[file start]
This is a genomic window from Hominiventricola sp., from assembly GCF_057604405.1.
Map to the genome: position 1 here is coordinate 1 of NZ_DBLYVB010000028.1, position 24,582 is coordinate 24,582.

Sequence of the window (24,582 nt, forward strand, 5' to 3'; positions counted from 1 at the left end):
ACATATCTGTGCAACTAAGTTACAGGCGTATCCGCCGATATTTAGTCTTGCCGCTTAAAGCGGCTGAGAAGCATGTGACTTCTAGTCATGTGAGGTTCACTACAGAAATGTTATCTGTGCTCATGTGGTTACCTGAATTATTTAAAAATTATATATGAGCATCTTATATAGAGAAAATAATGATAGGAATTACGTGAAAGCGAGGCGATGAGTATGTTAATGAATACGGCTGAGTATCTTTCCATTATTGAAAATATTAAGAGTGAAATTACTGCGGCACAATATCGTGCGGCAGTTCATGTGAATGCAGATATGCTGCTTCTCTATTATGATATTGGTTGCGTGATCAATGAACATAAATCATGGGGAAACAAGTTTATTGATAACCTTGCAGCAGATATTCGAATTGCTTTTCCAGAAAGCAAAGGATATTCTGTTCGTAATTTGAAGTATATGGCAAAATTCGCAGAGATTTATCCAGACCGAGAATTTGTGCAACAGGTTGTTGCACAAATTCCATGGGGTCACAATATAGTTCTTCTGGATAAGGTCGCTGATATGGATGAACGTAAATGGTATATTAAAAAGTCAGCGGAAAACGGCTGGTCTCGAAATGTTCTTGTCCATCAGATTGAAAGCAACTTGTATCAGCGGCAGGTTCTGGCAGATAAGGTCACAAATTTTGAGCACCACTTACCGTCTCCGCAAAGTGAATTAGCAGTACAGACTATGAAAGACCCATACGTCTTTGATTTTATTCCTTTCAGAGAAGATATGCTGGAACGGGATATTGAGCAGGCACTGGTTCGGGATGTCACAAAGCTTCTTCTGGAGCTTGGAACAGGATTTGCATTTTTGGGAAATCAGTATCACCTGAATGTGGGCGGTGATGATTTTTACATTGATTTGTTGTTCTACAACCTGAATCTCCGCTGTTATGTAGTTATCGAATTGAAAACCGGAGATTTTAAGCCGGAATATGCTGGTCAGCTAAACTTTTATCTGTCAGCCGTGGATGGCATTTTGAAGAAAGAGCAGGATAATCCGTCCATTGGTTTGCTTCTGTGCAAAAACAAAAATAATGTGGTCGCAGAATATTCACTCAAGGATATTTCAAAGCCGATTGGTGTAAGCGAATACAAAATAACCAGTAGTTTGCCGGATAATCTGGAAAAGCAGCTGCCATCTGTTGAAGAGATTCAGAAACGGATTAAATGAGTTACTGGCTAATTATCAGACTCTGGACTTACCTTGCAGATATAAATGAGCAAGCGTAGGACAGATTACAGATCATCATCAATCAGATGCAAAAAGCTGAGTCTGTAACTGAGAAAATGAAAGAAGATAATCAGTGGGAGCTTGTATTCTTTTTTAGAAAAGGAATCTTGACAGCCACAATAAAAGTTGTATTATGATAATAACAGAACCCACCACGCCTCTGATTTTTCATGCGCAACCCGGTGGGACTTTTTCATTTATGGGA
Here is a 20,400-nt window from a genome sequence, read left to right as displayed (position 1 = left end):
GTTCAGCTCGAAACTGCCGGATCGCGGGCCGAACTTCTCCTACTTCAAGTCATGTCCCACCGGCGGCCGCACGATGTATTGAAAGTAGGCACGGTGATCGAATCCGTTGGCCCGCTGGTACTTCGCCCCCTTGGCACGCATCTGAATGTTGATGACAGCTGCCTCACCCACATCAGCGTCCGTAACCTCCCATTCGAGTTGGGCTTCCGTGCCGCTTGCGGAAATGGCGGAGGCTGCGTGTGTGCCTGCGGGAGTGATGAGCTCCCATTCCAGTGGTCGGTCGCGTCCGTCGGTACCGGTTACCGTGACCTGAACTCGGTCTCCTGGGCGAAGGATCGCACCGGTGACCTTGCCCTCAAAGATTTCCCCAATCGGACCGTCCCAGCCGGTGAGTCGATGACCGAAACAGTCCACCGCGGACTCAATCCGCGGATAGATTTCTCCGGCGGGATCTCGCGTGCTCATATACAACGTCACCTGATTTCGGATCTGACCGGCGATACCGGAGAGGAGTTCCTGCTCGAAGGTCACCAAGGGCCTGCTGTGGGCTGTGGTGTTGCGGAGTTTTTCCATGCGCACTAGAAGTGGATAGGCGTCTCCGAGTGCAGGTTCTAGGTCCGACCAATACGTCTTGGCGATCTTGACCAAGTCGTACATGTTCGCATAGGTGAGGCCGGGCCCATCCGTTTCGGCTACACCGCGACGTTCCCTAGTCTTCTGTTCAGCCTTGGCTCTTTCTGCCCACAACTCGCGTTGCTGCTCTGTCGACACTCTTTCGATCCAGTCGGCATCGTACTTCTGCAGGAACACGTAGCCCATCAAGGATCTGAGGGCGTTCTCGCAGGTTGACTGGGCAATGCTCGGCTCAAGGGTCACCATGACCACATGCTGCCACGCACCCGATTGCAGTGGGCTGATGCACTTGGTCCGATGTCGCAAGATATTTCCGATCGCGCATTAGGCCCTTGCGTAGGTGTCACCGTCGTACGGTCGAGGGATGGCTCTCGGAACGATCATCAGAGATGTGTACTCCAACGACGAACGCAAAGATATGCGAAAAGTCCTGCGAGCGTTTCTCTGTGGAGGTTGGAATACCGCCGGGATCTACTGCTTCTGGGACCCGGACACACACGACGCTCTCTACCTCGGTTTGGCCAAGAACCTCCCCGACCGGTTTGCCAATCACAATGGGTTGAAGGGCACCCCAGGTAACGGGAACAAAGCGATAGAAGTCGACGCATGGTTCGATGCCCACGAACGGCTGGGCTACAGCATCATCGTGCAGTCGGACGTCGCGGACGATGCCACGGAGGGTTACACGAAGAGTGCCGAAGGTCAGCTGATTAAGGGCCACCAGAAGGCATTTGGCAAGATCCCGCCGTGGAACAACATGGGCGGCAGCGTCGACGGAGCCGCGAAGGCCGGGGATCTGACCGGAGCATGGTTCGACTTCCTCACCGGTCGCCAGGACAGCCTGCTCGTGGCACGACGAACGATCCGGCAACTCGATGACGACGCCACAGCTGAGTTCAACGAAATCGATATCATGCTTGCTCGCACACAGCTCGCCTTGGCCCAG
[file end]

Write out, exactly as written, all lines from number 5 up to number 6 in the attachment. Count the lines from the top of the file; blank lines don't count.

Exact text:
Here is a 20,400-nt window from a genome sequence, read left to right as displayed (position 1 = left end):
GTTCAGCTCGAAACTGCCGGATCGCGGGCCGAACTTCTCCTACTTCAAGTCATGTCCCACCGGCGGCCGCACGATGTATTGAAAGTAGGCACGGTGATCGAATCCGTTGGCCCGCTGGTACTTCGCCCCCTTGGCACGCATCTGAATGTTGATGACAGCTGCCTCACCCACATCAGCGTCCGTAACCTCCCATTCGAGTTGGGCTTCCGTGCCGCTTGCGGAAATGGCGGAGGCTGCGTGTGTGCCTGCGGGAGTGATGAGCTCCCATTCCAGTGGTCGGTCGCGTCCGTCGGTACCGGTTACCGTGACCTGAACTCGGTCTCCTGGGCGAAGGATCGCACCGGTGACCTTGCCCTCAAAGATTTCCCCAATCGGACCGTCCCAGCCGGTGAGTCGATGACCGAAACAGTCCACCGCGGACTCAATCCGCGGATAGATTTCTCCGGCGGGATCTCGCGTGCTCATATACAACGTCACCTGATTTCGGATCTGACCGGCGATACCGGAGAGGAGTTCCTGCTCGAAGGTCACCAAGGGCCTGCTGTGGGCTGTGGTGTTGCGGAGTTTTTCCATGCGCACTAGAAGTGGATAGGCGTCTCCGAGTGCAGGTTCTAGGTCCGACCAATACGTCTTGGCGATCTTGACCAAGTCGTACATGTTCGCATAGGTGAGGCCGGGCCCATCCGTTTCGGCTACACCGCGACGTTCCCTAGTCTTCTGTTCAGCCTTGGCTCTTTCTGCCCACAACTCGCGTTGCTGCTCTGTCGACACTCTTTCGATCCAGTCGGCATCGTACTTCTGCAGGAACACGTAGCCCATCAAGGATCTGAGGGCGTTCTCGCAGGTTGACTGGGCAATGCTCGGCTCAAGGGTCACCATGACCACATGCTGCCACGCACCCGATTGCAGTGGGCTGATGCACTTGGTCCGATGTCGCAAGATATTTCCGATCGCGCATTAGGCCCTTGCGTAGGTGTCACCGTCGTACGGTCGAGGGATGGCTCTCGGAACGATCATCAGAGATGTGTACTCCAACGACGAACGCAAAGATATGCGAAAAGTCCTGCGAGCGTTTCTCTGTGGAGGTTGGAATACCGCCGGGATCTACTGCTTCTGGGACCCGGACACACACGACGCTCTCTACCTCGGTTTGGCCAAGAACCTCCCCGACCGGTTTGCCAATCACAATGGGTTGAAGGGCACCCCAGGTAACGGGAACAAAGCGATAGAAGTCGACGCATGGTTCGATGCCCACGAACGGCTGGGCTACAGCATCATCGTGCAGTCGGACGTCGCGGACGATGCCACGGAGGGTTACACGAAGAGTGCCGAAGGTCAGCTGATTAAGGGCCACCAGAAGGCATTTGGCAAGATCCCGCCGTGGAACAACATGGGCGGCAGCGTCGACGGAGCCGCGAAGGCCGGGGATCTGACCGGAGCATGGTTCGACTTCCTCACCGGTCGCCAGGACAGCCTGCTCGTGGCACGACGAACGATCCGGCAACTCGATGACGACGCCACAGCTGAGTTCAACGAAATCGATATCATGCTTGCTCGCACACAGCTCGCCTTGGCCCAG